The Midnight Sun Game is played annually on the summer solstice in Fairbanks, home of the Alaska Goldpanners, the world’s northernmost baseball team. First pitch each year is at 10:30 P.M.
If, like 99.8 percent of Americans, you reside somewhere other than Alaska, you probably cling to a certain set of associations with the 49th state: snow and sled dogs, salmon and oil, the malapropisms of a former governor. Most likely, you think of reality television — you know, the show about the crabs. Or the trucks. Or the gold. No, the other one about the gold.
What you probably don’t think about is baseball. Yet there may not be a more baseball-crazed society outside of the Dominican Republic. The sport’s history in the far north long precedes Alaska’s statehood: Natives invented a cricket-dodgeball hybrid called anauligatuk, and conventional baseball was played in whaling camps, mining camps, and World War II military bases, on snowshoes when necessary. Satchel Paige came north in 1965 and claimed to love Anchorage at first sight, which, considering that Alaskans refer to their largest city as “the beer can in the woods,” might be the nicest thing that’s ever been said about Anchorage.
The state’s most famous baseball tradition is the Midnight Sun Game, played annually on the summer solstice in Fairbanks, home of the Alaska Goldpanners, the world’s northernmost baseball team. First pitch each year is at 10:30 p.m., more than two hours before official sundown; as the sub-Arctic sun ducks below the horizon, the game continues in dim twilight, without the aid of artificial illumination. By the late innings, the sky is bright enough to get wood on a fastball, but dark enough that your Little League umpire would have called it off.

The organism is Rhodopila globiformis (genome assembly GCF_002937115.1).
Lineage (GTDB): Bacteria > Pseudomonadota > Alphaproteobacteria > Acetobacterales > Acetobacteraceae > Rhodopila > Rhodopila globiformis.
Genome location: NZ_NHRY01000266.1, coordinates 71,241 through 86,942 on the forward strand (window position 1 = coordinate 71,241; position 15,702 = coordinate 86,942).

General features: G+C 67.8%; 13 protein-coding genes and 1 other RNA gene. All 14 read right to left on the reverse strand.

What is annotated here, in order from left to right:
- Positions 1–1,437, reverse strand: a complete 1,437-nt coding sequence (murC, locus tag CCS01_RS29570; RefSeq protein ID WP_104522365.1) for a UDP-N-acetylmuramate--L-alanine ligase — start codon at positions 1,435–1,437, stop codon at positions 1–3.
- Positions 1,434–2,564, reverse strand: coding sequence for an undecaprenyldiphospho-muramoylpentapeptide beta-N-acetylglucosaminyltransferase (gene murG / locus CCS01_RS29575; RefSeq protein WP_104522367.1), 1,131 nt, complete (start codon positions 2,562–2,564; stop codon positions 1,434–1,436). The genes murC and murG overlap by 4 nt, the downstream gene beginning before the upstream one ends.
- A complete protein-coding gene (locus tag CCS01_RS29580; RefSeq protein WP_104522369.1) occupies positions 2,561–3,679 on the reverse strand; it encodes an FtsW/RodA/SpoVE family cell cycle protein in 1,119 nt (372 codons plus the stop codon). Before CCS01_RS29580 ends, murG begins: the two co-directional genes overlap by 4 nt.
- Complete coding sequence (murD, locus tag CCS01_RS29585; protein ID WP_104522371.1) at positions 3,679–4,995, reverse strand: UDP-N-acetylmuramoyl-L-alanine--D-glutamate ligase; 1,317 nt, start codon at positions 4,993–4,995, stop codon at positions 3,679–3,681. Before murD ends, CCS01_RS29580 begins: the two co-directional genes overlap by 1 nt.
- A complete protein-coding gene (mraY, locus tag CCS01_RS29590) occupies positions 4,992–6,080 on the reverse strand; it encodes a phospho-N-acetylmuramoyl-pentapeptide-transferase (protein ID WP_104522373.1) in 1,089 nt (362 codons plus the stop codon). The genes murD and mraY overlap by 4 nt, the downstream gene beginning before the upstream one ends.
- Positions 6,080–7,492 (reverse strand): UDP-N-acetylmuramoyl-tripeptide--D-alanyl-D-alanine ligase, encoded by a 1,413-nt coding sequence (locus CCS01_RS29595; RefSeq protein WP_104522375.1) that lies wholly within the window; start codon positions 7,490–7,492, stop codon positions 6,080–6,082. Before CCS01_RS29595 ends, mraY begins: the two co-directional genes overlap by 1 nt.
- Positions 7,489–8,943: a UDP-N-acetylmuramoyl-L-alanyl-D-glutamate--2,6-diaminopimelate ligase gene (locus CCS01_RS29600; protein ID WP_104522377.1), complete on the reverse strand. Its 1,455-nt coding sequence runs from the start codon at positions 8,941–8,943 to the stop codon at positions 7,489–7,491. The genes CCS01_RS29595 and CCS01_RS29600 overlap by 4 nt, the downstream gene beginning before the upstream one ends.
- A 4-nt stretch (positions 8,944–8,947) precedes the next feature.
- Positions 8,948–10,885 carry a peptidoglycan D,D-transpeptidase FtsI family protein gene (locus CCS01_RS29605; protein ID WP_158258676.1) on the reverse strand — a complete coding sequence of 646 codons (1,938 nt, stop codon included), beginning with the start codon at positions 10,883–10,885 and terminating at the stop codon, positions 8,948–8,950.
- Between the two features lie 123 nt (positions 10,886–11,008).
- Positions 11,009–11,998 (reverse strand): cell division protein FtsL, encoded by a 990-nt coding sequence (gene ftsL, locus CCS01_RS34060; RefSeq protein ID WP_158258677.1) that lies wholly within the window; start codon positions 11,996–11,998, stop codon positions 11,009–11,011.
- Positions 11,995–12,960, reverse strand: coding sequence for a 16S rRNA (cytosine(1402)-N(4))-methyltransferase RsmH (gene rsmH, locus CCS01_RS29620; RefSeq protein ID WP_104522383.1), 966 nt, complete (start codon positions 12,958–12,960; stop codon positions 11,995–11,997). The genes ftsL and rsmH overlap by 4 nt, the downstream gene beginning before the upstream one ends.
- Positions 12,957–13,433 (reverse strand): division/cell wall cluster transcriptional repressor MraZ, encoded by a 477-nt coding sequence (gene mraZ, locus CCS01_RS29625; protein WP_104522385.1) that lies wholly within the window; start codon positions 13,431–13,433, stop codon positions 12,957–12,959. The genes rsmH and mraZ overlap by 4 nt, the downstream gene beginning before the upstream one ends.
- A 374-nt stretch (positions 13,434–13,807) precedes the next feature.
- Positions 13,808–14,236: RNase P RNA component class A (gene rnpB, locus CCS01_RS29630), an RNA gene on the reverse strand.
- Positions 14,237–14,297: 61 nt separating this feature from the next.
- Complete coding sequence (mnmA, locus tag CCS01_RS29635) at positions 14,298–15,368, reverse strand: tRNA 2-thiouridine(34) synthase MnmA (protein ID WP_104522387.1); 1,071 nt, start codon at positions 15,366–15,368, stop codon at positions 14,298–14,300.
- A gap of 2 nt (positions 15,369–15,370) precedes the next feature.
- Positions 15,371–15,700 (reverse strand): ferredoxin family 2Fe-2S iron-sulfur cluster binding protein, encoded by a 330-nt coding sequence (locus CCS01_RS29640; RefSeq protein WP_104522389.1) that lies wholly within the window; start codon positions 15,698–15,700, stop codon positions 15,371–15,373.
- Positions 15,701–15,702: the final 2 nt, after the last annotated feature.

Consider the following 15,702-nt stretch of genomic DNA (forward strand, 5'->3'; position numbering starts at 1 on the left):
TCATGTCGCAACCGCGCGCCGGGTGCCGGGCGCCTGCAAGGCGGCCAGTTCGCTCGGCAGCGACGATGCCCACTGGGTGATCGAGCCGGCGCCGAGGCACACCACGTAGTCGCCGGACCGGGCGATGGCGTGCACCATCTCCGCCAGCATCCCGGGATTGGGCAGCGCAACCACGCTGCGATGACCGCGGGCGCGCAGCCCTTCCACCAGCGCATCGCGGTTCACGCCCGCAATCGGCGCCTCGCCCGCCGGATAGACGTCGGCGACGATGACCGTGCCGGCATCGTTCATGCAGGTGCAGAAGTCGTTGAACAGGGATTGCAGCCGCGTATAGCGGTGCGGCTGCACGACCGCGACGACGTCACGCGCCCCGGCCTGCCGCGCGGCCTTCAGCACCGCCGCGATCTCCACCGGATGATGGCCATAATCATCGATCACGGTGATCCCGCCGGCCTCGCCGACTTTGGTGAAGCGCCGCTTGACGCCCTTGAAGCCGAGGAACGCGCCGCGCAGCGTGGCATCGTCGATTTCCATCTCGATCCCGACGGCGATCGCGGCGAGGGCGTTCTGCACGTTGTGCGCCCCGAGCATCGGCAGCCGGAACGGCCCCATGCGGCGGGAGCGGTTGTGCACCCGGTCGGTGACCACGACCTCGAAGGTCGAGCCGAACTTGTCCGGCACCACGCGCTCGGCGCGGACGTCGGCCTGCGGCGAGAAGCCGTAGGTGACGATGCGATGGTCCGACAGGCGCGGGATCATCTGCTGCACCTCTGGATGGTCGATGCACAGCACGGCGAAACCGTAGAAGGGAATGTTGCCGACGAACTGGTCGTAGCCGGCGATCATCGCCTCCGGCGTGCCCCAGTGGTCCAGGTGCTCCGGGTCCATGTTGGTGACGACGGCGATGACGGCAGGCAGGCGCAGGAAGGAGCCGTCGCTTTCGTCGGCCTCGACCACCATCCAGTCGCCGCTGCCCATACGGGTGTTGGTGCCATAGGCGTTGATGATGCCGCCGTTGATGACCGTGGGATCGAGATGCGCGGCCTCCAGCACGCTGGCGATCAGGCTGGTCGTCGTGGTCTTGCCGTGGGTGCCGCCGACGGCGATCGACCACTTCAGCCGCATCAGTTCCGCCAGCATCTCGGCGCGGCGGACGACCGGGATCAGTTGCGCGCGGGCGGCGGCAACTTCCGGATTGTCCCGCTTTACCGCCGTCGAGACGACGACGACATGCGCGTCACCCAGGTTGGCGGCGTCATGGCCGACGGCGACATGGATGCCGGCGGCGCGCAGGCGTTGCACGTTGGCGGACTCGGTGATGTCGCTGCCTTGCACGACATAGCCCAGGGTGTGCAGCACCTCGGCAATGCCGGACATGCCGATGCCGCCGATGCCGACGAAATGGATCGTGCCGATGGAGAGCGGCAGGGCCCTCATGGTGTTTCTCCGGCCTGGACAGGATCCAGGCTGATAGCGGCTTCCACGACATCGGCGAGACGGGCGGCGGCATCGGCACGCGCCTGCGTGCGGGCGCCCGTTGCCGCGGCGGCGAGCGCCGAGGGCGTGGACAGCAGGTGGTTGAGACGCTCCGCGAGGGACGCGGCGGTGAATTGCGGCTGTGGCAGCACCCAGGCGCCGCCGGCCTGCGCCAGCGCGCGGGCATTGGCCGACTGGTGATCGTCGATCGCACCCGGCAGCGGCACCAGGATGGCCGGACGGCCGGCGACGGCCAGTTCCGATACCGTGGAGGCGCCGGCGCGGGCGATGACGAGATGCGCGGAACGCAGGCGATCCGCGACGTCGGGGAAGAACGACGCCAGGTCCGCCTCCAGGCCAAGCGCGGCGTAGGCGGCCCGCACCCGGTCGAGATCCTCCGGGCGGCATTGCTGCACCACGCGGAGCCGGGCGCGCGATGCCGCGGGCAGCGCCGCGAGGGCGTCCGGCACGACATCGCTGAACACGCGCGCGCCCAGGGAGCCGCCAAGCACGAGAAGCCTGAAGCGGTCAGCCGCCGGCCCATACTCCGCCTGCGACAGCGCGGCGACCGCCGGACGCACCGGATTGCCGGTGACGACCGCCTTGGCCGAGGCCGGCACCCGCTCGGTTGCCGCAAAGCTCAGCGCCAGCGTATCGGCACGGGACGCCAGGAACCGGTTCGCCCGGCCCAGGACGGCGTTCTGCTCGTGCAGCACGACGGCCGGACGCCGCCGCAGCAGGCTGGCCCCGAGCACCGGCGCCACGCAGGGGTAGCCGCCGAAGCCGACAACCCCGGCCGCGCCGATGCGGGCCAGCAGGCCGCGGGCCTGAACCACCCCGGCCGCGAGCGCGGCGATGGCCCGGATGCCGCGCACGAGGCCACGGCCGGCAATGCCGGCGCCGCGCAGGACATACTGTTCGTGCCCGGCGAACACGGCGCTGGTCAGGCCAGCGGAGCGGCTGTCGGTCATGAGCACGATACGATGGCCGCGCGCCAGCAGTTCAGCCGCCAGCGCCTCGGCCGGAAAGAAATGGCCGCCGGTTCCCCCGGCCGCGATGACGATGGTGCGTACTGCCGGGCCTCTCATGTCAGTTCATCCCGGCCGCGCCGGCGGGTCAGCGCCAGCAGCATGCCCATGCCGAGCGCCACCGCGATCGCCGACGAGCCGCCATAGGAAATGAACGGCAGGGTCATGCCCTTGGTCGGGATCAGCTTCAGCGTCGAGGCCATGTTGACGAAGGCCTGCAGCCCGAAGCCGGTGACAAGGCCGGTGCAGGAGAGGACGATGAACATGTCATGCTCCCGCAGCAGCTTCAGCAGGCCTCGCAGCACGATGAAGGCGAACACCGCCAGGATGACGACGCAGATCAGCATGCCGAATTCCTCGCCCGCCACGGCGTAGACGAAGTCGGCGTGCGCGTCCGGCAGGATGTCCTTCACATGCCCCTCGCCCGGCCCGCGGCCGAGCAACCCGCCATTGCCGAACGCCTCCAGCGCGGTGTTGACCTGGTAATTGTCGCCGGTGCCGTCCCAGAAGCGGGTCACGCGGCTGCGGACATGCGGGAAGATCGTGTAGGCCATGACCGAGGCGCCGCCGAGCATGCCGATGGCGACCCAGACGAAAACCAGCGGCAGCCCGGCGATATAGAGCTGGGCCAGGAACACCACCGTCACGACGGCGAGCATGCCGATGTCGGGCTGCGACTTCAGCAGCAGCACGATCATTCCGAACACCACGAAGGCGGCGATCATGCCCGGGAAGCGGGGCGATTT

This past Sunday, 90 minutes before the 110th-annual game, long shadows stretched across the ragged AstroTurf infield, where the Goldpanners, a collection of national collegiate talent, were taking batting practice. “One year we hosted a national team from Taiwan,” recalled Ski Marcinkowski, a local who was in the stands selling raffle tickets for the very Alaskan prize of an ATV. “It was a cloudy night, and their coach kept pointing up and saying, ‘Turn on the lights.’” Marcinkowski laughed. “He didn’t quite understand the concept. The lights don’t even work.”
The venue, Growden Park, could be described as Bull Durham–chic: An elephant-size inflatable rubber duck greeted fans in the parking lot; a couple of derelict vans rusted in the bullpen. The wooden outfield wall was festooned with ads for quintessentially Alaskan services: rural airlines, fuel distributors, outdoor outfitters. Far beyond the left-field fence stood the squat headquarters of the Fairbanks Curling Club, onto whose roof a young Dave Winfield crushed a famous home run back in 1972. A year later, he was playing for the Padres.
Winfield isn’t the only superstar to have gotten northern exposure in the Alaska Baseball League, among the country’s premier summer leagues for college players. In the 1965 Midnight Sun Game, a USC right-hander named Tom Seaver ended up in the hospital after he barehanded a comebacker and split his fingers open. In 1982, a 19-year-old pitcher for the Anchorage Glacier Pilots survived just one-third of an inning in his ABL debut; wisely, the Pilots manager moved Mark McGwire to first base the next day. Two years later, Peter Gammons came to Alaska to watch an unpolished 6-foot-10 lefty, nicknamed “The Giraffe,” fling scattershot fastballs. He wondered if Randy Johnson would ever make it.